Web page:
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Entertainment

Bonifacio, Ang Unang Pangulo

LIVE FEED - Bibsy M. Carballo - The Philippine Star

The Metro Manila Film Festival (MMFF) is now upon us with its eight mainstream finalists awaiting judgment. One of the entries Bonifacio, Ang Unang Pangulo is already making waves as the only historical entry with Robin Padilla as Andres Bonifacio.

Our history lessons from grade school tell us that Bonifacio was a Filipino nationalist and revolutionary leader. He was founder and Supremo of the Kataas-taasan, Kagalang-galangang Katipunan ng mga Anak ng Bayan or simply Katipunan, a movement which sought the independence of the country from Spain. He is considered a de facto National Hero of the Philippines, and also considered by some Filipino historians to be the first president of the Philippines by virtue of the revolutionary government he established.

Bonifacio was born in Tondo, Manila, the son of Santiago Bonifacio of Taguig, and Catalina de Castro of Iba, Zambales. He was the eldest of six children. His father was a tailor, while his mother a supervisor at a cigarette factory in Manila. He married an 18-year-old Gregoria de Jesus known by her nickname Oriang played by Vina Morales.

Bonifacio was blessed with hands good at craftsmanship and visual arts. He made canes and paper fans, which he and his young siblings sold, and he made posters for business firms. Bonifacio also founded a theater company with his friends, Macario Sakay and Aurelio Tolentino, where he was also a part-time actor performing in moro-moro plays. He read books about the French Revolution, biographies of presidents, books about contemporary Philippine penal and civil codes, and novels such as Victor Hugo’s Les Miserables, and José Rizal’s Noli Me Tangere and El Filibusterismo. Aside from Tagalog and Spanish, he could speak and understand English.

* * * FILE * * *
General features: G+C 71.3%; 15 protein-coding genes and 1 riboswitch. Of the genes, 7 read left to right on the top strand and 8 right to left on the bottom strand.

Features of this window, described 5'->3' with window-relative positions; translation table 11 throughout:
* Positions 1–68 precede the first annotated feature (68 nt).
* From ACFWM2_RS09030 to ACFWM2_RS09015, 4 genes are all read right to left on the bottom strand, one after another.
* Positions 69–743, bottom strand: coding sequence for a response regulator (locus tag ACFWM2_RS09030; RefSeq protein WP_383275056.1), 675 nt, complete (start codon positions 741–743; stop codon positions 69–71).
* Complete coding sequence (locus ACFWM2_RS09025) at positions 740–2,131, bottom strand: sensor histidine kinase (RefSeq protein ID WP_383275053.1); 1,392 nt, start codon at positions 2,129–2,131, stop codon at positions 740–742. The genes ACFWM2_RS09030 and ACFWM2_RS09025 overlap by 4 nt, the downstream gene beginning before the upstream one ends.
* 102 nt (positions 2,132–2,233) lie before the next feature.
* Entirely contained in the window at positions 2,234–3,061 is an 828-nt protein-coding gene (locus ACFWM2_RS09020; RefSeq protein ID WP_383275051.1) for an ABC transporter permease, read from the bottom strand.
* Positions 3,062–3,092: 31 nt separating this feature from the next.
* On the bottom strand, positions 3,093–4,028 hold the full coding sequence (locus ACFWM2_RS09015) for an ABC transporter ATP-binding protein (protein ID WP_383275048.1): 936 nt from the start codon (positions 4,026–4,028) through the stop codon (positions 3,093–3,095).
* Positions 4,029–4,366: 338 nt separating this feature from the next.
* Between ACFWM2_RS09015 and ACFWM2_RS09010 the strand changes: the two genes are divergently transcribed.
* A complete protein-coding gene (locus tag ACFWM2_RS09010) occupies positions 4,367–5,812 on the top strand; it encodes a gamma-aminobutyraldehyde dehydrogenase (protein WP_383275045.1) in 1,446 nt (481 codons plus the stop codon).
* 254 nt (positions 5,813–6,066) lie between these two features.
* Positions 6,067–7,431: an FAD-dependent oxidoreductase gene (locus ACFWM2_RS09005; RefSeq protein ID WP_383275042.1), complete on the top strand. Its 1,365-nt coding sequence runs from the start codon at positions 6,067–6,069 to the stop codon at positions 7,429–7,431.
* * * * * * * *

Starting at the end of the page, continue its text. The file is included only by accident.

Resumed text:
From Manila, the Katipunan quickly expanded to several provinces. Later, Bonifacio, Emilio Jacinto and Pio Valenzuela put out a publication, Kalayaan (Freedom), which sadly had only one printed issue. Bonifacio wrote several pieces for the paper, including the poem Pag-ibig sa Tinubuang Lupa under the pseudonym Agapito Bagumbayan. Kalayaan led to a great increase in awareness among the people as to who was the hero, and who was the villain.

The rapid increase in Katipunan activity drew the suspicion from Spanish authorities. By early 1896, Spanish intelligence was aware of the existence of a seditious secret society, with some, especially Bonifacio, believing a revolution was inevitable. The consensus among them was to consult Dr. Jose Rizal in Dapitan before launching armed action. Bonifacio sent Pio Valenzuela to Rizal who was against the revolution, believing it to be premature. Rizal recommended more preparation, but suggested that, in the event the revolution did break out, they should seek the leadership of Antonio Luna, who was widely regarded as a brilliant military leader.

We hope this short biography gives the reader a clearer view of the relationship and misconceptions in those days between our National Heroes. Bonifacio, in particular, although of humble origins, was self-educated, read all kinds of books and performed in theatrical productions.

(E-mail your comments to [email protected] or text 0917-8991835.)

 

AGAPITO BAGUMBAYAN

ANDRES BONIFACIO

ANG UNANG PANGULO

ANTONIO LUNA

BONIFACIO

CASTRO OF IBA

DR. JOSE RIZAL

EMILIO JACINTO AND PIO VALENZUELA

FRENCH REVOLUTION

KATIPUNAN

RIZAL

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